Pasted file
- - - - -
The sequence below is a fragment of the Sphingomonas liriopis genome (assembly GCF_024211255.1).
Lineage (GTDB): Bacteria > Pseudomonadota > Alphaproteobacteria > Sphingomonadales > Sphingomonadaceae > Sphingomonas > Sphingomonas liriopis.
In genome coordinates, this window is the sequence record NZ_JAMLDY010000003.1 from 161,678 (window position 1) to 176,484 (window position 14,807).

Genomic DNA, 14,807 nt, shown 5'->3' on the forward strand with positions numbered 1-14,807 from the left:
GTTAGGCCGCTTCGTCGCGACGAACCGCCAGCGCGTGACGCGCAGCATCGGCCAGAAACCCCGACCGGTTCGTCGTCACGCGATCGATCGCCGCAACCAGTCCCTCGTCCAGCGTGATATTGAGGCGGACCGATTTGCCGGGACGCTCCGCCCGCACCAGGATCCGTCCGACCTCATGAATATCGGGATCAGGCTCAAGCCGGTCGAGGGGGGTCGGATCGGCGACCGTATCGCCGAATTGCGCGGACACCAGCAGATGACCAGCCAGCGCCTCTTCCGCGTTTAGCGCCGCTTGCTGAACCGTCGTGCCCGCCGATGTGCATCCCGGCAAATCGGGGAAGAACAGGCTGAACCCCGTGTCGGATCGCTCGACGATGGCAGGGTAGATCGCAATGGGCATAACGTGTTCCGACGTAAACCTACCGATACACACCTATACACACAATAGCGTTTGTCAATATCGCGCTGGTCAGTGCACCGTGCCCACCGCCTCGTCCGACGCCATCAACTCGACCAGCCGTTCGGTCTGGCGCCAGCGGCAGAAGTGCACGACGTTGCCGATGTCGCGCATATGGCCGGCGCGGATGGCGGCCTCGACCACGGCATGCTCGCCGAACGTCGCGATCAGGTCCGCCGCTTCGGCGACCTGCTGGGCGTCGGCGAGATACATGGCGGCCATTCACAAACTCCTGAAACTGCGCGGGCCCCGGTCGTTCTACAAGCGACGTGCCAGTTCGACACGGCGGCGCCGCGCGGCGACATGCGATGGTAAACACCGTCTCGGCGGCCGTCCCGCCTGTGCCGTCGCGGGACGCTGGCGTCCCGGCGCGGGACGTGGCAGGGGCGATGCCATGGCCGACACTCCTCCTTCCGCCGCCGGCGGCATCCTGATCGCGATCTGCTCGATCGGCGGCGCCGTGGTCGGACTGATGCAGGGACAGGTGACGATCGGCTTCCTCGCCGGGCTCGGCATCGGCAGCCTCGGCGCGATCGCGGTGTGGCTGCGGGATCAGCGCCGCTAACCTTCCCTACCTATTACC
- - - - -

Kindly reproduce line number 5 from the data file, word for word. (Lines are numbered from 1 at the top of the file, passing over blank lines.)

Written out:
GTTAGGCCGCTTCGTCGCGACGAACCGCCAGCGCGTGACGCGCAGCATCGGCCAGAAACCCCGACCGGTTCGTCGTCACGCGATCGATCGCCGCAACCAGTCCCTCGTCCAGCGTGATATTGAGGCGGACCGATTTGCCGGGACGCTCCGCCCGCACCAGGATCCGTCCGACCTCATGAATATCGGGATCAGGCTCAAGCCGGTCGAGGGGGGTCGGATCGGCGACCGTATCGCCGAATTGCGCGGACACCAGCAGATGACCAGCCAGCGCCTCTTCCGCGTTTAGCGCCGCTTGCTGAACCGTCGTGCCCGCCGATGTGCATCCCGGCAAATCGGGGAAGAACAGGCTGAACCCCGTGTCGGATCGCTCGACGATGGCAGGGTAGATCGCAATGGGCATAACGTGTTCCGACGTAAACCTACCGATACACACCTATACACACAATAGCGTTTGTCAATATCGCGCTGGTCAGTGCACCGTGCCCACCGCCTCGTCCGACGCCATCAACTCGACCAGCCGTTCGGTCTGGCGCCAGCGGCAGAAGTGCACGACGTTGCCGATGTCGCGCATATGGCCGGCGCGGATGGCGGCCTCGACCACGGCATGCTCGCCGAACGTCGCGATCAGGTCCGCCGCTTCGGCGACCTGCTGGGCGTCGGCGAGATACATGGCGGCCATTCACAAACTCCTGAAACTGCGCGGGCCCCGGTCGTTCTACAAGCGACGTGCCAGTTCGACACGGCGGCGCCGCGCGGCGACATGCGATGGTAAACACCGTCTCGGCGGCCGTCCCGCCTGTGCCGTCGCGGGACGCTGGCGTCCCGGCGCGGGACGTGGCAGGGGCGATGCCATGGCCGACACTCCTCCTTCCGCCGCCGGCGGCATCCTGATCGCGATCTGCTCGATCGGCGGCGCCGTGGTCGGACTGATGCAGGGACAGGTGACGATCGGCTTCCTCGCCGGGCTCGGCATCGGCAGCCTCGGCGCGATCGCGGTGTGGCTGCGGGATCAGCGCCGCTAACCTTCCCTACCTATTACC